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County Settles  Political Firing Lawsuit


Commissioners in Douglas County, Oregon agreed Wednesday to pay a fired employee of the Clerk’s Office $40,000 after a lawsuit alleged the firing was politically motivated.

 The case arose last year when County Clerk Barbara Nielsen fired Kelly Smith, an eight-year veteran employee of the clerk’s office. Nielson said she fired Smith after a stack of tax documents dealing with the Cow Creek Band of Umpqua Tribe of Indians was found in Smith’s possession.


Nielson said she fired Smith because she could no longer trust her. Nielson believed Smith had faxed the documents to someone outside the office. She said Smith had no work-related reason for copying the documents and having them in her possession.


Smith denied doing anything wrong. In a tort claim filed against the county in November, Smith said she was matching formats off the documents with codes on a separate fee schedule.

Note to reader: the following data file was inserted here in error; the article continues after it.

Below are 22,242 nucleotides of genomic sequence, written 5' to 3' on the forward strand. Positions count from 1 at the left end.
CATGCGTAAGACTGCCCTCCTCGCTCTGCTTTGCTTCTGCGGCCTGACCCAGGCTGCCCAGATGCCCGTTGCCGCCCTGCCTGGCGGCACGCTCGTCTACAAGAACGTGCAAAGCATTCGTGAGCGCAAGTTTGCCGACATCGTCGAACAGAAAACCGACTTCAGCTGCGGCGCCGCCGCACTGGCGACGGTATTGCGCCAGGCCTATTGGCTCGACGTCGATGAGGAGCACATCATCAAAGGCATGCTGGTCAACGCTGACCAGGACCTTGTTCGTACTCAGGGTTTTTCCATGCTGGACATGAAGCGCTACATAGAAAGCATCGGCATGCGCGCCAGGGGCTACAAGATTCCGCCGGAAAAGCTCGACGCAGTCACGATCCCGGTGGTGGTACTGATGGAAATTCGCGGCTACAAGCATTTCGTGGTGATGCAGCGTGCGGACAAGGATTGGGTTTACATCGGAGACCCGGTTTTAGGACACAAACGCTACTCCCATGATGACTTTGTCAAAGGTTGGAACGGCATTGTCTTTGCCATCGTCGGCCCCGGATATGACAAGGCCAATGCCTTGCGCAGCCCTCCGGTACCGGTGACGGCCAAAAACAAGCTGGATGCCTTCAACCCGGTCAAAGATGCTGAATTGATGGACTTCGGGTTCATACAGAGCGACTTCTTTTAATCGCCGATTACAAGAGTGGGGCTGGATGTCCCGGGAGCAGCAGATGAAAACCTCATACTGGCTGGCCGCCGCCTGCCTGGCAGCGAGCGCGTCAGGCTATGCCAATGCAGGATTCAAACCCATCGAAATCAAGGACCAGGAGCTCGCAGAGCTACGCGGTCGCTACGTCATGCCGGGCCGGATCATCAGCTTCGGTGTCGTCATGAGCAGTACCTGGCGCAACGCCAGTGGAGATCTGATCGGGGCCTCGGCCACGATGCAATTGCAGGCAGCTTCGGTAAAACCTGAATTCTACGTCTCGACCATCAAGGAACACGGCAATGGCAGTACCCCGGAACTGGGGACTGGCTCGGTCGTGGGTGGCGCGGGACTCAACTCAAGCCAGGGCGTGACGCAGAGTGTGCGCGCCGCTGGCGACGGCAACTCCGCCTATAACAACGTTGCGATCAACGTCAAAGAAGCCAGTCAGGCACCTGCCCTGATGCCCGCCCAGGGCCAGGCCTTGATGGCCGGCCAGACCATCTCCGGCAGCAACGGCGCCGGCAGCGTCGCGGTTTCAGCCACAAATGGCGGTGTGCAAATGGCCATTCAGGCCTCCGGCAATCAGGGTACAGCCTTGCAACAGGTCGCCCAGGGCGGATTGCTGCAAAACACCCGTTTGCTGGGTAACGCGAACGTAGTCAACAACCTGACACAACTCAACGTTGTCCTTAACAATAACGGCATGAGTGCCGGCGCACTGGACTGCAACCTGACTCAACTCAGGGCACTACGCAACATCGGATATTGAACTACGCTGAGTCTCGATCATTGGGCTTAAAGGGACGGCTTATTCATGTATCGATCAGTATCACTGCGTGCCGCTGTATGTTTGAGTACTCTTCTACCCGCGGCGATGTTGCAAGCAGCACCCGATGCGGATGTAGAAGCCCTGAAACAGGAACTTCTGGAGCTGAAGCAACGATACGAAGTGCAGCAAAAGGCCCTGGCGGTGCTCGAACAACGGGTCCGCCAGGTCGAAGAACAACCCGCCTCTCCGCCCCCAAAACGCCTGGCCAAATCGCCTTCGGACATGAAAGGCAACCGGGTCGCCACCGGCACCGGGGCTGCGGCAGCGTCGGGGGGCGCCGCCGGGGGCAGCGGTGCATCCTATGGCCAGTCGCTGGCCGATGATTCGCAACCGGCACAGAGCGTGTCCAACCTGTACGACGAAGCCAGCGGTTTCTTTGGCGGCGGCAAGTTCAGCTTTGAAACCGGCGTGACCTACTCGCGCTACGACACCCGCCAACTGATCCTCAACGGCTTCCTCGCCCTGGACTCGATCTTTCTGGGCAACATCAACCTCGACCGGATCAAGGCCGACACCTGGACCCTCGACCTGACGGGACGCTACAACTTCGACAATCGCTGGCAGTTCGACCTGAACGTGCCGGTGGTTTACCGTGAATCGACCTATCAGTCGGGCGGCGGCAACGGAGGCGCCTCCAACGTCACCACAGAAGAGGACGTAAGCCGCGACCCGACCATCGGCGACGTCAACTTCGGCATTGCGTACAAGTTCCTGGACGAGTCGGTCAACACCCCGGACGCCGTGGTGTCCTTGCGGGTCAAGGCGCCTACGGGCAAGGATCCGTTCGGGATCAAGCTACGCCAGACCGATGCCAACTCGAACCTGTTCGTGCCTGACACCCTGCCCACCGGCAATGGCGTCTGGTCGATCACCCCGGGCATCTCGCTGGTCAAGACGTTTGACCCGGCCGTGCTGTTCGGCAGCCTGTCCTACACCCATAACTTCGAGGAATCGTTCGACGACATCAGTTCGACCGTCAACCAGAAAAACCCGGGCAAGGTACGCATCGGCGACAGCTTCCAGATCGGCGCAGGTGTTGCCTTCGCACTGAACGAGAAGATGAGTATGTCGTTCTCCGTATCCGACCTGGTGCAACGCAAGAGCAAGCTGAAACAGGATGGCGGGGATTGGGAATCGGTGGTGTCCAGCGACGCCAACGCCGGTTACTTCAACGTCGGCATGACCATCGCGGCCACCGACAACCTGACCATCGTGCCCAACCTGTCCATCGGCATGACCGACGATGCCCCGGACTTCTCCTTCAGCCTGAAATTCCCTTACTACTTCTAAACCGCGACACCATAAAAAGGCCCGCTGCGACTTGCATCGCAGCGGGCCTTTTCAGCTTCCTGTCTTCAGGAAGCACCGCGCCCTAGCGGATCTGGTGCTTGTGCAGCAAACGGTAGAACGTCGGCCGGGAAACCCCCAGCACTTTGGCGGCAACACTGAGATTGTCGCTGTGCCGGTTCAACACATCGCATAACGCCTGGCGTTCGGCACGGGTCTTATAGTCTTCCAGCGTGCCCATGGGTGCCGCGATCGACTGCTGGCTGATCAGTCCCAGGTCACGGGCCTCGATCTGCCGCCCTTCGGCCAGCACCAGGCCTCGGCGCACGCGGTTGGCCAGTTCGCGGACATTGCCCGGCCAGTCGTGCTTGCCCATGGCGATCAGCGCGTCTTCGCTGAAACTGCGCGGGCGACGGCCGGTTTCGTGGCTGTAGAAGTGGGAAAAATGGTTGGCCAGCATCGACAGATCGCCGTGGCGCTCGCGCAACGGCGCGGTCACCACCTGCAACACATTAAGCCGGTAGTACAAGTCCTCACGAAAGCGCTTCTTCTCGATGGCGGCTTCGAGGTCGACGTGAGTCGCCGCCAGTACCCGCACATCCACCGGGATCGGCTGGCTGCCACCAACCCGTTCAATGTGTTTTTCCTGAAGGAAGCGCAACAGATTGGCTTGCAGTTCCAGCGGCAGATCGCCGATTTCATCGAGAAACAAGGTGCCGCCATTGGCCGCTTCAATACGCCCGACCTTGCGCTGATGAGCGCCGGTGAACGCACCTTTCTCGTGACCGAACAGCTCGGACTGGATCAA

Smith said Nielsen fired her because of her political associations, based upon the activities of her father, former Sheriff Norm Neal. Neal worked to elect Commissioner Marilyn Kittelman and former Commissioner Dan Van Slyke.


Neal had also been involved in Van Slyke’s re-election bid. Van Slyke lost to Dan Hern in the Republican primary three days before Smith was fired.

Smith said her relationship with Nielsen soured after she saw Debbie Mendenhall, a Board of Commissioners assistant, deliver a sealed envelope to another employee in the Clerk’s Office. Smith believed the envelope contained campaign speeches from Van Slyke and that the envelope was later given to a Hern aide.

After a closed executive session Wednesday between the commissioners and attorney Nena Cook of Portland, commissioners determined they would settle the case.

Nielson denies having done anything wrong.


Nielsen told reporters she had done everything correctly. “I just don’t want to sit here and act like I’m accepting this because I’d lose, because I don’t feel that way”, she said.


Commissioner Kittelman said Nielsen’s actions in the matter posed a “tremendous liability” for the county.


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